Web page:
Several types of medication can help relieve the symptoms of COPD when inhaled.
Bronchodilators are drugs that help to open up the airwaves by relaxing the muscles around the lungs. There are different kinds: some work quickly to give you fast relief from symptoms and others have a more long-term effect.
You may hear your doctor refer to these as short-acting and long-acting drugs. Bronchodilators that you might be prescribed include:
drugs called beta agonists. These drugs help relax the muscles in the lungs. There are short-acting and long-acting versions.
anticholinergic drugs. These help relax the muscles in the lungs in a slightly different way from bronchodilators. They also come in short- and long-acting versions.
Other drugs are available if the main ones don't work well enough, but they are less commonly used.
Bronchodilators can cause side effects in some people. For example, bronchodilators called beta-2 agonists may make your hands tremble, or they may make your heart beat faster, especially if you already have a heart problem.
Taking a beta-2 agonist for a long time slightly raises your chance of heart problems, so your doctor should monitor you regularly.
If you've already tried short-acting and long-acting inhalers and you still get symptoms, your doctor may suggest you use a steroid inhaler (the full name is corticosteroid). You use this along with a bronchodilator. You may be able to use a single inhaler that contains both drugs.
Corticosteroids help open your airways by reducing inflammation in the lungs. They can help reduce exacerbations and may even help you live longer.
But they are only recommended for people with advanced COPD who have frequent exacerbations. This is because corticosteroids can cause serious side effects.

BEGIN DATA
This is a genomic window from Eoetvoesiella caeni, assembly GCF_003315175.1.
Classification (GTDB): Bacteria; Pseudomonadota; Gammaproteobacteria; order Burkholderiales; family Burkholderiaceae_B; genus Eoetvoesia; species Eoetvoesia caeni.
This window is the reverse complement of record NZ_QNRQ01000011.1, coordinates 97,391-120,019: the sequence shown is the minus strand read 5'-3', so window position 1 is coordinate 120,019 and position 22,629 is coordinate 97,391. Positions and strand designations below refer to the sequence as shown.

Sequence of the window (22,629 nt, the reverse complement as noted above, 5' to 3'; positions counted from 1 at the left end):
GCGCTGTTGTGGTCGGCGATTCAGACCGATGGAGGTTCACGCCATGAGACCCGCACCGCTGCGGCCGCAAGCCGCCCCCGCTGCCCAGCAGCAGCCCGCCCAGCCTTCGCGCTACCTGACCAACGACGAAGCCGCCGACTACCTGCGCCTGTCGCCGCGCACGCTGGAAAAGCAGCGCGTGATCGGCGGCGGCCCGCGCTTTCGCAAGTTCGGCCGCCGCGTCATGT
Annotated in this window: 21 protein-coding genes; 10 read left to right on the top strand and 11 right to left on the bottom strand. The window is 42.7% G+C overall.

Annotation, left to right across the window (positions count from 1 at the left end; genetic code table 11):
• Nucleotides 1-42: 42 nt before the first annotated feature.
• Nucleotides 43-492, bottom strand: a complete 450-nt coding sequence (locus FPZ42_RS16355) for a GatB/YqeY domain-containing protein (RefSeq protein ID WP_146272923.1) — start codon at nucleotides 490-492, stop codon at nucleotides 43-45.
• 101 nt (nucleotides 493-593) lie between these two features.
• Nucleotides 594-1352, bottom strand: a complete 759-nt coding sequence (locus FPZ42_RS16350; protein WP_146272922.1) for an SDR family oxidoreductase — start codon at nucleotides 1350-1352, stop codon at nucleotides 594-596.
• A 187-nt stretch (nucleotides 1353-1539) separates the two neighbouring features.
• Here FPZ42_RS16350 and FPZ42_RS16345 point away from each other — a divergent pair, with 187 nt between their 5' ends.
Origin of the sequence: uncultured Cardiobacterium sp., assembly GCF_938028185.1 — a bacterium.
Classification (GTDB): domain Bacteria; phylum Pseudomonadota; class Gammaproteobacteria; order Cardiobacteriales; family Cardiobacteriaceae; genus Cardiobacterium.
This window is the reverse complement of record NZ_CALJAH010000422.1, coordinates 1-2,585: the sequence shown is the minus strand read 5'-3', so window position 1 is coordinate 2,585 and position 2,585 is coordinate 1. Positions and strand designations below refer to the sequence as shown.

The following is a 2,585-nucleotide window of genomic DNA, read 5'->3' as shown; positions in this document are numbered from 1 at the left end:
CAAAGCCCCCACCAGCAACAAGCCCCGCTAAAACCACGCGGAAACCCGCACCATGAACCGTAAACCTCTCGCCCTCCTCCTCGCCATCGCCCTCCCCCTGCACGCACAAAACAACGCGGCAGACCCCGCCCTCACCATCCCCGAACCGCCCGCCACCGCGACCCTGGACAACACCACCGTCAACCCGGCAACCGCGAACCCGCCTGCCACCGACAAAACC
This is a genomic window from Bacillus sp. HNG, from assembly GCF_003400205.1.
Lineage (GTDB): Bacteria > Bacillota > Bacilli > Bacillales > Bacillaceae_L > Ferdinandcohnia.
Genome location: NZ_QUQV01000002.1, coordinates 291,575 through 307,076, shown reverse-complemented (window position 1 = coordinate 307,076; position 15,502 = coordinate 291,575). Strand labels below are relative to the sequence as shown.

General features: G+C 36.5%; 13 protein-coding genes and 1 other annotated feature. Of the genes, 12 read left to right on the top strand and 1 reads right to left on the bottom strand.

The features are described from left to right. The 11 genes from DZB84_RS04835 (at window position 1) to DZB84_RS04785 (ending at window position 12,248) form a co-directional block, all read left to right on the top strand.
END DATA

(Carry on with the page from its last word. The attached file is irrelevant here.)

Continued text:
The most common side effect is a fungal infection (thrush) in the mouth or throat. It can usually be avoided by gargling with water after each puff. Other possible side effects include weakened bones and easy bruising, but these are more common with steroid tablets than with the inhaled versions.
Corticosteroids can also increase your chances of getting pneumonia. So your doctor will be cautious about prescribing them if he or she thinks you are at high risk of pneumonia.
Doctors use what's called a 'stepwise' approach for COPD medications. This means that you start on the lowest possible dose of medicine that's suitable for the severity of your symptoms. Your doctor can then increase or reduce the dose or number of drugs you use, depending on what helps you most.
For your first 'step' you'll probably use a fast-acting inhaler. You can use this for quick relief when you get breathless. The medicine keeps working for three or four hours.
If fast-acting inhalers don't seem to help much, your doctor may suggest a long-acting inhaler. They don't work as quickly, but the effects last for up to 12 hours. So you only need to take them once or twice a day.
If you are still having severe symptoms, your doctor may suggest that you need oxygen to help you breathe more easily. This will mean keeping a supply of oxygen at home. Your doctor or nurse will explain how to use the equipment.
Other treatments you may need
If you cough up a lot of mucus your doctor may suggest you try drugs to break up the mucus. These are called mucolytics and they usually come as tablets.
Some people who have an exacerbation need treatment in hospital. If this happens, you may be given oxygen to help you breathe more easily, as well as other treatments.
Antibiotics are not usually helpful for COPD. But your doctor might prescribe them if you have an exacerbation that your doctor thinks has been caused by an infection.
Surgery can help some people with COPD. Types of surgery include bullectomy, where damaged parts of the lungs are removed, and lung transplant surgery. But surgery for COPD is usually only used when all other treatments haven't worked.